A threat also comes from the nexus between these rogue states and terror organizations. "This element has grown in importance as we have learned about al Qaeda's growing interest in acquiring -- from rogue states and other sources -- chemical, biological and radiological weapons," he said. "This threat of terrorists armed with weapons of mass destruction is made more clear when one compares the list of states seeking weapons of mass destruction with the list of states that sponsor terrorists: The lists are virtually identical."
Joseph said the National Security Strategy stands on three pillars, the first being counterproliferation. The United States will build and field the capabilities to deter and defend against the full spectrum of weapons of mass destruction.
"Counterproliferation must also be an integral part of the basic doctrine, training and equipping of our forces as well as our allies to ensure that we can operate and prevail in any conflict with WMD-armed adversaries," he said.
The second pillar is strengthened nonproliferation to rogue states and terrorists. The United States will renew efforts to prevent WMD technologies, experts and materials from reaching dangerous states.
Pre-emption is the third pillar. "The National Security Strategy is clear-headed about what the contemporary WMD threat may require militarily," Joseph said. "Given the immediacy and potential magnitude of the threats and the value our enemies place on weapons of mass destruction as weapons of choice, we can no longer rely on a reactive posture.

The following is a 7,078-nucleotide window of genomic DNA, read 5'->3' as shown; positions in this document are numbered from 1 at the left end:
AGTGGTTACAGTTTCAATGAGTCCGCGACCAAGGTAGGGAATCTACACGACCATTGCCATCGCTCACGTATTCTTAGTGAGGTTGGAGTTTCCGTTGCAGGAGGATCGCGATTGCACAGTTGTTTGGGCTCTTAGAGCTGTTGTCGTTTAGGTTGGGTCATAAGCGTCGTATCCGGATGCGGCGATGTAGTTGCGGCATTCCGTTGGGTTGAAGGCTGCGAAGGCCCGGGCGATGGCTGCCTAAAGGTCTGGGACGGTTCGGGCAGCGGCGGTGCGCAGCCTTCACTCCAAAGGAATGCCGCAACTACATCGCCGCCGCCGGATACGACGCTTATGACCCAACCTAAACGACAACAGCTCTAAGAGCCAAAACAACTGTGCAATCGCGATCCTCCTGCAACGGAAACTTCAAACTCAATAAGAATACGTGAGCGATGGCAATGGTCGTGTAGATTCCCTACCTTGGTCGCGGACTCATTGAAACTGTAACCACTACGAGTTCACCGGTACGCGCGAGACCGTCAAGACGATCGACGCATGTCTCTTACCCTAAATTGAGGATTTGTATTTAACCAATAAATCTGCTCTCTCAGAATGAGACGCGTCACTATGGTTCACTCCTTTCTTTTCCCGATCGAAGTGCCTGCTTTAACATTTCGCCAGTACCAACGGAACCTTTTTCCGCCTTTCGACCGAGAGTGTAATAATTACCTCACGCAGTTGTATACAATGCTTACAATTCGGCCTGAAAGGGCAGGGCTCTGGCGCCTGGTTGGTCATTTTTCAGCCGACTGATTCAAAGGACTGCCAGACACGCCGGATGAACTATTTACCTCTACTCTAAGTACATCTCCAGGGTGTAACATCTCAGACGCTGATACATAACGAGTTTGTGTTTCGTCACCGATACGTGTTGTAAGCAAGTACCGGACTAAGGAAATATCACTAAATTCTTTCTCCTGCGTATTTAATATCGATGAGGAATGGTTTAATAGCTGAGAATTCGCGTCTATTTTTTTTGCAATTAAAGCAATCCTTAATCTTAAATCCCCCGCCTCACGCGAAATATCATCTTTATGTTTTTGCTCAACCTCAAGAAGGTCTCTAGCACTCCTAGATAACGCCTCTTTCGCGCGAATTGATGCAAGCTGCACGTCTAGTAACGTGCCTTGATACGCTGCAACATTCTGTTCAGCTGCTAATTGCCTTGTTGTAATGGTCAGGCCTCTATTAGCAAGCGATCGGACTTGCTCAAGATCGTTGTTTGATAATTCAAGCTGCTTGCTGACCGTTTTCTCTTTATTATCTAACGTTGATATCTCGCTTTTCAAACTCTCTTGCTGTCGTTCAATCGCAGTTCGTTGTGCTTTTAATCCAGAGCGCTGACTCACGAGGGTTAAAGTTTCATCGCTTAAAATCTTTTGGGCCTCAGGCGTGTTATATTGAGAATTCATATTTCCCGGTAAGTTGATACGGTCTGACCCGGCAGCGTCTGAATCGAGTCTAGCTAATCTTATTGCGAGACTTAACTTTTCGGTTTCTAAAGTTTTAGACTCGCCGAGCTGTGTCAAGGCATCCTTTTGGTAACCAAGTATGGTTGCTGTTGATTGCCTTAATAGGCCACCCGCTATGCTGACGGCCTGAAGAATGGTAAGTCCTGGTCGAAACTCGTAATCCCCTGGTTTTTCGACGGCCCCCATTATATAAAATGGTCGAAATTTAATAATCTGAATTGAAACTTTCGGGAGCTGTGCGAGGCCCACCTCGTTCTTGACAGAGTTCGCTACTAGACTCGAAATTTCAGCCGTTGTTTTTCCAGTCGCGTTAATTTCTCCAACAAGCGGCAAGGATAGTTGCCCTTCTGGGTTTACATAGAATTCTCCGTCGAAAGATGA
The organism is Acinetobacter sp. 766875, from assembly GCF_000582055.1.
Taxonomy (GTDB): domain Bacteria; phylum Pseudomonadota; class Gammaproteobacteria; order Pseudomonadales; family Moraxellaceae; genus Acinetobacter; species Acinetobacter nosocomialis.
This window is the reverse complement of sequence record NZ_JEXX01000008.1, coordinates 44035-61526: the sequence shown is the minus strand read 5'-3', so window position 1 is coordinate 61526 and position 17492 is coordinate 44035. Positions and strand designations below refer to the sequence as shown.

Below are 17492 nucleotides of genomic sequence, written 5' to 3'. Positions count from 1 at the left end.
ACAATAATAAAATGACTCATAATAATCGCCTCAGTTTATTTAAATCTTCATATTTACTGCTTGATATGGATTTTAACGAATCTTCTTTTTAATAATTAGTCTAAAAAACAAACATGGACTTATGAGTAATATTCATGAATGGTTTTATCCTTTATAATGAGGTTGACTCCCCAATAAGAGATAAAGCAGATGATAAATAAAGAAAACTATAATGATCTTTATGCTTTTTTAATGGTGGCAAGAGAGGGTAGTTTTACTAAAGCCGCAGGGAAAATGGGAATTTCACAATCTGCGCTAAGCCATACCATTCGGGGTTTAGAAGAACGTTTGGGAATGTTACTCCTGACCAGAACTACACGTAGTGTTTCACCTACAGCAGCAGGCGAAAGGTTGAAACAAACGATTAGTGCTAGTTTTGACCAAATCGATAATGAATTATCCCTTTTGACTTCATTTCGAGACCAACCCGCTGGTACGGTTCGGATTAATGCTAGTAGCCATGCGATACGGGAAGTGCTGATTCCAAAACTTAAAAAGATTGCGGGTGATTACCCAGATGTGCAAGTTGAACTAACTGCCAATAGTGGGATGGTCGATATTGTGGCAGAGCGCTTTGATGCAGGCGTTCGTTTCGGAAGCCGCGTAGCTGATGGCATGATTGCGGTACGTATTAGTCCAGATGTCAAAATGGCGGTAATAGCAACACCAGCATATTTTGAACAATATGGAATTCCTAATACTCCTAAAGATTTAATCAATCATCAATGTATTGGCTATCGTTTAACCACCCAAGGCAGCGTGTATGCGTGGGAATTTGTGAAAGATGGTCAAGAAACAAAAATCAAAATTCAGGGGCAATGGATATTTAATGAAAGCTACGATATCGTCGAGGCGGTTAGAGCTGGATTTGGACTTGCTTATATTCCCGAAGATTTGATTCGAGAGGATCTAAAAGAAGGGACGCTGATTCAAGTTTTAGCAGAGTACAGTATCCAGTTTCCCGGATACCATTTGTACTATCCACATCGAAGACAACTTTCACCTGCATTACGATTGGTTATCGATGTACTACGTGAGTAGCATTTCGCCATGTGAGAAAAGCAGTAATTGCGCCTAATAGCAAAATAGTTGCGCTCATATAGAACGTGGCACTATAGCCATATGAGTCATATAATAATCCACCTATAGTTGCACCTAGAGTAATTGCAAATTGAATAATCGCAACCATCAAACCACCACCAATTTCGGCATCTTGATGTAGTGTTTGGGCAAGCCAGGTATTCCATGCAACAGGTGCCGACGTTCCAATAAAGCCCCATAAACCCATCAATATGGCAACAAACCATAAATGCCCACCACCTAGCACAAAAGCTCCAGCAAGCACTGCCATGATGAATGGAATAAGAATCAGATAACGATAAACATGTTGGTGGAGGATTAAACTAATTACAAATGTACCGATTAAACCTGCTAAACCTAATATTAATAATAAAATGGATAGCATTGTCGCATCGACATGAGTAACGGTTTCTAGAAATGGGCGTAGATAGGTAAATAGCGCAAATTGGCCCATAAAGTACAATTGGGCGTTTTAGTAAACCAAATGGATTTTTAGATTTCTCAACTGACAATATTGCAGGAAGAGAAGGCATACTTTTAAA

"We must, if necessary, act pre-emptively," he said. "We will not do so in all cases, and our use of force will be deliberate and measured to eliminate a specific threat to the United States, our friends or allies."
posted on 10/16/2002 11:30:28 AM PDT
To: Jeff Head; VaBthang4; PsyOp; Gunrunner2
Big boom ping!
posted on 10/16/2002 12:12:59 PM PDT
Any ideas what nukes would do to, oh, say.. black stone buildings holding meteorites?
now, now, you're being a naughty boy ... 8) ... of course, if OBL was alive, I'd wager $10 that's where he was ...
posted on 10/16/2002 3:21:52 PM PDT
posted on 10/16/2002 4:17:23 PM PDT
I bet it would make a pretty glass-like substance, but you never know unless you try. ;)
posted on 10/16/2002 4:23:33 PM PDT
Interesting Big Bomb stuff, but what about the application and capabilities of small, low-yield tactical, rather than strategic, nuclear devices-- battlefield nukes like the ones deployed (but, my understanding, never used) by the South Africa Army during the Namibian War.